Creating accessible services

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Co-financed by the European Fund for the Integration of Third Country Nationals

7. Creating accessible services

7.2 Building staff skills

Frontline staff are often the first point of contact within public organisations. Migrants may approach staff seeking advice or assistance. The response they receive can make a huge difference in terms of trust in public services, and feeling part of the community. If local authorities wish to encourage migrants to settle and integrate into their communities, they must ensure that migrants are welcomed when they come to access the services to which they are entitled.

Case study

The level of communication, interest and engagement with migrants on an individual level can greatly impact on personal experiences. Eman came to England four years ago. Two years ago she moved to Scotland, having found the experience in England unsettling and unwelcoming.

The first local authority area she lived in was very welcoming. Eman is always out and about, asking questions, contacting people and making connections locally. In this local authority area, the council staff welcomed this and engaged well. This council supported a strong local group for migrant communities, which opened up lots of opportunities for Eman, both locally and nationally.

Eman has now moved to a new local authority area. She approached the council to find out about opportunities for migrants and new citizens in the area. She has tried a number of times to find out about the opportunities, but staff do not seem interested. Eman believes that staff training is a big issue. This reception means that Eman would consider moving out of this local authority area, if she was able.

“If we don’t feel supported or encouraged we will lose hope. This really detracts from this area and puts you off. You need to have a plan to recognise and appreciate migrants.”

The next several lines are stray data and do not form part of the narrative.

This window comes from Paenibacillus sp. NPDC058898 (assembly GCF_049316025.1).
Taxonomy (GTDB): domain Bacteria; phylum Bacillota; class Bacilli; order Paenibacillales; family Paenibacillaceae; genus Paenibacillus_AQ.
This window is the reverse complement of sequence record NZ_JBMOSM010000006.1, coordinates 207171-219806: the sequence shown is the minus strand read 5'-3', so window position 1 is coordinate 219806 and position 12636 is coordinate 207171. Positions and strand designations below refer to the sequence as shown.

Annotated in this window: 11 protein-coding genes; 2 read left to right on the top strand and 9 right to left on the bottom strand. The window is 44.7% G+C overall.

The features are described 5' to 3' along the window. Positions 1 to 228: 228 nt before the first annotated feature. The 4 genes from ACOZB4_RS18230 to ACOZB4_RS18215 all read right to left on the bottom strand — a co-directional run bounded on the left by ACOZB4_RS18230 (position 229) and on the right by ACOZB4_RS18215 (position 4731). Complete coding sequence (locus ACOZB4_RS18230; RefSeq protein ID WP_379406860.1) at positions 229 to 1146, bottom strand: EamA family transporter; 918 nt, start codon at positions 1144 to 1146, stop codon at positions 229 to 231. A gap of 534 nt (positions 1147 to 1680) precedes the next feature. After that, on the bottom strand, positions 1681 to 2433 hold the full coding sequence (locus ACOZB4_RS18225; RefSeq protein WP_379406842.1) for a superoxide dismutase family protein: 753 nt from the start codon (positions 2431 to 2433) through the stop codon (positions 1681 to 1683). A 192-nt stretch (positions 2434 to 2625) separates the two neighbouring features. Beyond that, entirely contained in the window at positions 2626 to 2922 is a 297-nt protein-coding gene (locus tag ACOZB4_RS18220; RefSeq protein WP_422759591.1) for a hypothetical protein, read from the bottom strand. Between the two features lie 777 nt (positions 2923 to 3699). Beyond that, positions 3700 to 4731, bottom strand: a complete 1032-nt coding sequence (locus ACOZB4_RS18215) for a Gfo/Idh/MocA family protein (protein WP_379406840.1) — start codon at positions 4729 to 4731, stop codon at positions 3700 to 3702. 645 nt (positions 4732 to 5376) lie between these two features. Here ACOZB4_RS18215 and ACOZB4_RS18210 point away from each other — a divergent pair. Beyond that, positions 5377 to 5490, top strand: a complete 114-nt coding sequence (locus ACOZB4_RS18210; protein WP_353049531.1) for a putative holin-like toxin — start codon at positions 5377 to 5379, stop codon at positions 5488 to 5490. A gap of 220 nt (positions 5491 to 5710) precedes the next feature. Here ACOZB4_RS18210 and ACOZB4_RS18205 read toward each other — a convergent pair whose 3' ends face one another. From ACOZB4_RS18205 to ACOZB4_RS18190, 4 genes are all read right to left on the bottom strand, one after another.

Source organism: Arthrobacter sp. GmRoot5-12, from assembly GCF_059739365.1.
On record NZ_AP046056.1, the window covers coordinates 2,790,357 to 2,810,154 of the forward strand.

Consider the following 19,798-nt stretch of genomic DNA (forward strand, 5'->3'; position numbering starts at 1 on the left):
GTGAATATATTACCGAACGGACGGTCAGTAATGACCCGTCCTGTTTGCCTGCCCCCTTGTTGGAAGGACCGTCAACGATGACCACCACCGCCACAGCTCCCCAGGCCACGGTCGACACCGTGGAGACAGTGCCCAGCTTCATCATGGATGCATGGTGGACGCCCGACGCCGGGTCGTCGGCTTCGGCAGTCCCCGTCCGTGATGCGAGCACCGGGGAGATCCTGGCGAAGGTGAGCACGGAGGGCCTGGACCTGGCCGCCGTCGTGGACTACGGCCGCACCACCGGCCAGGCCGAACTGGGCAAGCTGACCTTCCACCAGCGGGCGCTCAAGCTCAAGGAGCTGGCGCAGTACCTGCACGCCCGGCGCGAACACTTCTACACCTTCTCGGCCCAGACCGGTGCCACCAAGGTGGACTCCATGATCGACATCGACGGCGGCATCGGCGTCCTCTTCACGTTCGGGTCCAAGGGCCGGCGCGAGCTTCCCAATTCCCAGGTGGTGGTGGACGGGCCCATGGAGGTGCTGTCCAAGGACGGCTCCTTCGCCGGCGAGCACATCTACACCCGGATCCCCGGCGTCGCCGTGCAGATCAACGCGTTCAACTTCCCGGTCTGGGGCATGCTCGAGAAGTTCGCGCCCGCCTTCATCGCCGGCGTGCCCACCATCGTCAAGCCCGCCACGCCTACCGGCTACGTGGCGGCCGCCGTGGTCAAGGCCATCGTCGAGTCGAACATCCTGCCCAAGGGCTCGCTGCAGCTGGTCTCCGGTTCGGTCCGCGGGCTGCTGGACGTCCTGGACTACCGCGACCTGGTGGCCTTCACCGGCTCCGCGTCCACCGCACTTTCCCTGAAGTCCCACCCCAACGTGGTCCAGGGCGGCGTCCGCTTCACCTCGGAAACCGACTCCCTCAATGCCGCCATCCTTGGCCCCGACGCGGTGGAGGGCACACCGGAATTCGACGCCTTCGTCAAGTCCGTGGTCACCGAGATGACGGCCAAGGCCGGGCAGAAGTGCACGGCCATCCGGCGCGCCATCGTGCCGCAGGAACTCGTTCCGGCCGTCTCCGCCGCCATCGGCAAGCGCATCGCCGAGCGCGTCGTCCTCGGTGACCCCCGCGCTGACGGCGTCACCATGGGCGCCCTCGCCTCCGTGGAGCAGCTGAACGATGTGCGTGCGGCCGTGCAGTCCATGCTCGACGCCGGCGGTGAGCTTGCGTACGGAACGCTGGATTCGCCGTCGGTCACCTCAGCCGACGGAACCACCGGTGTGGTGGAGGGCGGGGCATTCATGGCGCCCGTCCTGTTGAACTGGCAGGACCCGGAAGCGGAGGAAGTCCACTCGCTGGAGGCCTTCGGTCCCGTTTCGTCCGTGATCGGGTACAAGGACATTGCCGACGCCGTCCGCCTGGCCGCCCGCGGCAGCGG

Video clips

Hear about Eman’s experience of liaising with local authorities in Scotland:

Staff need to be getting positive messages from leaders within the organisation about migration. Chapter Three of this toolkit has more information. Staff also need to understand:

  • The population profile in terms of migration – An understanding of the background, experiences, needs and profile of the population can help staff to better respond to people’s needs.
  • The benefits migration can bring to the area - There can be a perception that migration only puts pressure on public services. However, research shows that migration can bring real benefits too – in terms of generating new ideas for service provision, encouraging innovation and bringing new skills and strengths to the area.
  • The rights and entitlements of migrants – Staff don’t need to fully understand all of the rights and entitlements, as this is a very complex field. However, staff do need to understand the rights and entitlements specific to their area of work – for example in housing and benefits.
  • How to communicate – Some staff may benefit from training on how to communicate effectively with people with limited English, and how to access interpretation services. In addition, training in intercultural communication may also be useful. Staff should also be aware that newly arrived migrants may benefit from signposting because they may not be aware of the range of services that are available to them.

Case study

Translation and interpretation services are an important resource for migrants. However, some concepts and experiences are not always easily translatable and may require skills in intercultural communication. GRAMNet was involved in a 2-year collaborative project exploring the experiences of practitioners, interpreters and service users in clinical and non-clinical health care settings. The project has produced a series of training videos, which provide an opportunity to engage with the complex realities of intercultural communication in practice.